Is Eid Salat obligatory?

Answered by Jeremy Urbaniak

According to Islamic jurisprudence, the obligation of performing Salat al-Eid, also known as the Eid prayer, varies among the different schools of thought. The Hanafi scholars consider it to be Wajib, which means it is obligatory and must be performed. The Hanbali school, on the other hand, views it as Fard, which is also a term used to denote something necessary or obligatory. In the context of Salat al-Eid, both Wajib and Fard essentially convey the same meaning.

In contrast, the Maliki and Shafiʽi schools consider Salat al-Eid to be Sunnah Al-Mu’akkadah. This term refers to confirmed Sunnah, meaning an action that the Prophet Muhammad (peace be upon him) consistently performed and never abandoned. However, it is important to note that according to these schools, Salat al-Eid is not considered mandatory. While it is highly recommended and strongly encouraged to perform, it does not carry the same level of obligation as the Fard or Wajib acts of worship.

The differing views on the obligation of Salat al-Eid stem from the interpretation of hadiths and the understanding of the early scholars. Each school of thought has its own methodology and principles in deriving rulings from the sources of Islamic law. Therefore, it is not uncommon to find differences in opinions on certain matters, including the obligation of Salat al-Eid.

In practice, Muslims around the world, regardless of their school of thought, generally observe and perform Salat al-Eid as a significant and joyous occasion. It is a communal prayer held on the day of Eid al-Fitr and Eid al-Adha, marking the end of Ramadan and the culmination of Hajj, respectively. The prayer is typically performed in congregation, led by an imam, and involves specific supplications and actions.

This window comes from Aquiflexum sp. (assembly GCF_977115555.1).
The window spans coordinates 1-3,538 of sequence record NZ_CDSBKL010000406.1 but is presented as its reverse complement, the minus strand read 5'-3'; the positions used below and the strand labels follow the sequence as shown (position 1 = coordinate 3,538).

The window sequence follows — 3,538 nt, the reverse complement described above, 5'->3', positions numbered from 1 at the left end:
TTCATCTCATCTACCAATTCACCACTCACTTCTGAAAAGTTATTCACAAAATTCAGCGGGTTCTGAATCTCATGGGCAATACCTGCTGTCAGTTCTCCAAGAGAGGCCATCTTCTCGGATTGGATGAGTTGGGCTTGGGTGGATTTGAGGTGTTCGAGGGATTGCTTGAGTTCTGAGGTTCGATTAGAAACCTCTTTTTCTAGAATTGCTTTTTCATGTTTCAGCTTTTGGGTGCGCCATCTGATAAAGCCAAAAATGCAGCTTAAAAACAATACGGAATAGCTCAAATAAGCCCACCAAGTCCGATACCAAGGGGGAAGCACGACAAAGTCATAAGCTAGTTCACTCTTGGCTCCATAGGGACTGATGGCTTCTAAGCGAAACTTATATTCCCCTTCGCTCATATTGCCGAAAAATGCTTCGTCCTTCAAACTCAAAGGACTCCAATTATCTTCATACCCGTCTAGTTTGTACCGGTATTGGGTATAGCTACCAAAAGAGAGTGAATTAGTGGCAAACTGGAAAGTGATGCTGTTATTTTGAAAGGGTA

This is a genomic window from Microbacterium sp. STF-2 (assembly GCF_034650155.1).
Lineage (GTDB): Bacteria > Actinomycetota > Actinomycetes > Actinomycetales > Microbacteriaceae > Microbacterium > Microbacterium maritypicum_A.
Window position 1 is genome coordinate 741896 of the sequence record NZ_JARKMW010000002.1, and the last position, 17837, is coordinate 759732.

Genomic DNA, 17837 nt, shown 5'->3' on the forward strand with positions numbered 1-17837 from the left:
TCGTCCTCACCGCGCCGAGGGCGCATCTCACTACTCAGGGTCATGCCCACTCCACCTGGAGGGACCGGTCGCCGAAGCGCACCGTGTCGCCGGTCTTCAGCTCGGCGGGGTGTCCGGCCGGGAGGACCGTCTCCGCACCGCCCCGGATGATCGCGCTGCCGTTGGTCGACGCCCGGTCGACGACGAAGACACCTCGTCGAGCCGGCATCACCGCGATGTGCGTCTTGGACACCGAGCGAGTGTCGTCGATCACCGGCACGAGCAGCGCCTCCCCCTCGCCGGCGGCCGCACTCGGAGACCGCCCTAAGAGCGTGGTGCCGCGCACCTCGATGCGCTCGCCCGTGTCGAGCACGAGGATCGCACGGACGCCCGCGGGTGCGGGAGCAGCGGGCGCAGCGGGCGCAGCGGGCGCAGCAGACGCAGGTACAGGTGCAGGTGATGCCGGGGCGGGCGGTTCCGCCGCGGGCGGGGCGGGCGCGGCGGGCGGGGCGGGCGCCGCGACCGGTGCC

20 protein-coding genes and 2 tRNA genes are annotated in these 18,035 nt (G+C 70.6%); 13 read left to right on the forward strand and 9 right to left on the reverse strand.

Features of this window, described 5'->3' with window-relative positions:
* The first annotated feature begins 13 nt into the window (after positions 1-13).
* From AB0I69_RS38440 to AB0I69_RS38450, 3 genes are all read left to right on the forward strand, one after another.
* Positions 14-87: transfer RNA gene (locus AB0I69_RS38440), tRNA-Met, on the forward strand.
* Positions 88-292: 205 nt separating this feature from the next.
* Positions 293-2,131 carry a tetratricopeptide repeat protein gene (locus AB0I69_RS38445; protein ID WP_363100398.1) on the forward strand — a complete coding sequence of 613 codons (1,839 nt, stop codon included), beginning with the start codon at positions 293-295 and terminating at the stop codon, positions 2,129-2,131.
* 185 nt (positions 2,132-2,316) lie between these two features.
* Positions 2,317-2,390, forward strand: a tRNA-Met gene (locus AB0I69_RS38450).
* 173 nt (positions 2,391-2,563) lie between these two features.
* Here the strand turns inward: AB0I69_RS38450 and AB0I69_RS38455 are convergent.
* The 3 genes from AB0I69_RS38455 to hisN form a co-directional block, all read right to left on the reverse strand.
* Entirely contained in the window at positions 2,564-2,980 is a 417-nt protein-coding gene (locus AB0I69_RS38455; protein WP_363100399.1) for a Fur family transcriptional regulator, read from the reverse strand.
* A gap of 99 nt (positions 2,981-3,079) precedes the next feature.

Personal experiences may vary among individuals and communities, but the general consensus is that Salat al-Eid holds great importance and is highly recommended to be observed. It is a time for Muslims to come together, express gratitude, and seek blessings from Allah. The prayer serves as a reminder of unity, brotherhood, and the joyous celebration of important milestones in the Islamic calendar.

According to the Hanafi and Hanbali schools, Salat al-Eid is considered obligatory (Wajib/Fard), while the Maliki and Shafiʽi schools view it as a confirmed Sunnah (Sunnah Al-Mu’akkadah) but not mandatory. Regardless of the varying opinions, Salat al-Eid is widely observed and celebrated by Muslims worldwide as a significant and joyous occasion.